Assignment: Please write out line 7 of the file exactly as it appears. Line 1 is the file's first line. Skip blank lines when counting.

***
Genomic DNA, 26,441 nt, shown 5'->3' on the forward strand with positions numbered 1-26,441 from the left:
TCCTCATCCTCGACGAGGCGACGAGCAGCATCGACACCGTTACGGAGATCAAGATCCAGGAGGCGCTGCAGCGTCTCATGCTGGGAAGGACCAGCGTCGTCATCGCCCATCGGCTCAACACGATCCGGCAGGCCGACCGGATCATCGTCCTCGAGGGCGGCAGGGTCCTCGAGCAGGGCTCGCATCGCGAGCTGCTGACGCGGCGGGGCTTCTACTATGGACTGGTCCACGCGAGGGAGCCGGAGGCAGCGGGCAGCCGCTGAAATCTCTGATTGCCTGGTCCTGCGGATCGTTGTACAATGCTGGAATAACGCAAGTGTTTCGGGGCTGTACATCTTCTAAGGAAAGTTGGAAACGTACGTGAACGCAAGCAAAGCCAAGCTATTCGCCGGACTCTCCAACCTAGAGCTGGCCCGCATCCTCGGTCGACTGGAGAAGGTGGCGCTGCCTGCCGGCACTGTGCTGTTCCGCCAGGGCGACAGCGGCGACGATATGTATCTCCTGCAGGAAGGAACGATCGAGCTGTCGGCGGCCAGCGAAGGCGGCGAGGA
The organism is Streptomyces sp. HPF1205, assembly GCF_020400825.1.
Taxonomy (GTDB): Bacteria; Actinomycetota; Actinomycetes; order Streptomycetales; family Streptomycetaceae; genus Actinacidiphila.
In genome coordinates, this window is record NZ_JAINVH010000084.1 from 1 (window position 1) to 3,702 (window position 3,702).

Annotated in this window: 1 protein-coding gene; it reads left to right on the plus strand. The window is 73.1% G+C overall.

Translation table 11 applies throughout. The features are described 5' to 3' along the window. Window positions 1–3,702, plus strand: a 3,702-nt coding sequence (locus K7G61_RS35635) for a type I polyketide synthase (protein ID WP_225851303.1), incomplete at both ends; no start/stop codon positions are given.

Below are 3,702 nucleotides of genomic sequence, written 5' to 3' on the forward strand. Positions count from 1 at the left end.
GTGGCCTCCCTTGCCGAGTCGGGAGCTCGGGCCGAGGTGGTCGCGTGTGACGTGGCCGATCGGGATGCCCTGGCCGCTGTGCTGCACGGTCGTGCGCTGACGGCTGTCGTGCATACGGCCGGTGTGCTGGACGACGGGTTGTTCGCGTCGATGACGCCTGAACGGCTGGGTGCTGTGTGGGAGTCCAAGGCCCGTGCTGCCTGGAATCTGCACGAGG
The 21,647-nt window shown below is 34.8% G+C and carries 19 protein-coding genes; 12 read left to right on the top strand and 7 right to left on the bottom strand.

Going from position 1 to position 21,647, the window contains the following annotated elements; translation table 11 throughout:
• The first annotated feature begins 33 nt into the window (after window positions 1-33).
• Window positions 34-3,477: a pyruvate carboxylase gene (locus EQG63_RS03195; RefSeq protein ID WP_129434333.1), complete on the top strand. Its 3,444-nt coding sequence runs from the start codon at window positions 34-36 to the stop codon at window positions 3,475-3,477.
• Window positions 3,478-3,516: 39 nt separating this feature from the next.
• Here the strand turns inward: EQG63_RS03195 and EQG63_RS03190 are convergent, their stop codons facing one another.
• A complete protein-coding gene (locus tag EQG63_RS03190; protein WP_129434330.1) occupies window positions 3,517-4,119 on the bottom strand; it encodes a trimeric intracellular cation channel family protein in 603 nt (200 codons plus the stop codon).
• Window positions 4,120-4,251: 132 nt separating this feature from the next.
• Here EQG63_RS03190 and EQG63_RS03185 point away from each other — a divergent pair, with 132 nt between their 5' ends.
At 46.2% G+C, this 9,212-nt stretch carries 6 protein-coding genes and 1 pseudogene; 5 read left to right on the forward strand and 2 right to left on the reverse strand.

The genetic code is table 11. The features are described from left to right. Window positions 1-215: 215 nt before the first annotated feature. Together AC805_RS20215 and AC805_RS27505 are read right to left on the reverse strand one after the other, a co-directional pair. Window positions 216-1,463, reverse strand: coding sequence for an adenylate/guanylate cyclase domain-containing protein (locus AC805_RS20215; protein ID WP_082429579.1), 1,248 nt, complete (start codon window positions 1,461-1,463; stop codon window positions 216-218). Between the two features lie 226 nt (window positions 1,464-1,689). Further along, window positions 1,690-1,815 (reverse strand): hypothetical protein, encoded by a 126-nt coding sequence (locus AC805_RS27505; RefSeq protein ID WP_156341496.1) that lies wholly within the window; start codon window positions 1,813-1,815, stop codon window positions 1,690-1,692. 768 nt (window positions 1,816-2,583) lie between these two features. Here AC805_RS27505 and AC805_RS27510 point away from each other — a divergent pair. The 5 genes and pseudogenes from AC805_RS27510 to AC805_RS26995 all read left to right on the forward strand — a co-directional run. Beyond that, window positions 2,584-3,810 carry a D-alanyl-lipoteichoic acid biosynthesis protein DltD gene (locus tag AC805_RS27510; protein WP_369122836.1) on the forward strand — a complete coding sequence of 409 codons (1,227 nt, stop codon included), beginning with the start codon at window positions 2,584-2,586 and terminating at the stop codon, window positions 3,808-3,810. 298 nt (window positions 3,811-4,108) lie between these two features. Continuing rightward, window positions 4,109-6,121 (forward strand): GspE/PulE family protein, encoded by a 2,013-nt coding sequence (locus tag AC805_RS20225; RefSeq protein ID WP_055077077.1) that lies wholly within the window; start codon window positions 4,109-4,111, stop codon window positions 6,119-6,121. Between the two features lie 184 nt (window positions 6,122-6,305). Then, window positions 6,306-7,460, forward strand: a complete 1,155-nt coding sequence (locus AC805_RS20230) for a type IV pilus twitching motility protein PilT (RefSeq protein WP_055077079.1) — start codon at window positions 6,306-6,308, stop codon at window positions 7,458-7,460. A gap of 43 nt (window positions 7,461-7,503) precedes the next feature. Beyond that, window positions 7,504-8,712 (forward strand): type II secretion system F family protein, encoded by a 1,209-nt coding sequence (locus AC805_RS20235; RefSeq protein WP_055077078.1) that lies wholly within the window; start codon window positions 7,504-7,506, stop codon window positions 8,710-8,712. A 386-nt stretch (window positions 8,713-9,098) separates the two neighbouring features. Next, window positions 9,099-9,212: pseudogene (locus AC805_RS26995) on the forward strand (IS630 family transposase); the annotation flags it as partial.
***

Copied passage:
Translation table 11 applies throughout. The features are described 5' to 3' along the window. Window positions 1–3,702, plus strand: a 3,702-nt coding sequence (locus K7G61_RS35635) for a type I polyketide synthase (protein ID WP_225851303.1), incomplete at both ends; no start/stop codon positions are given.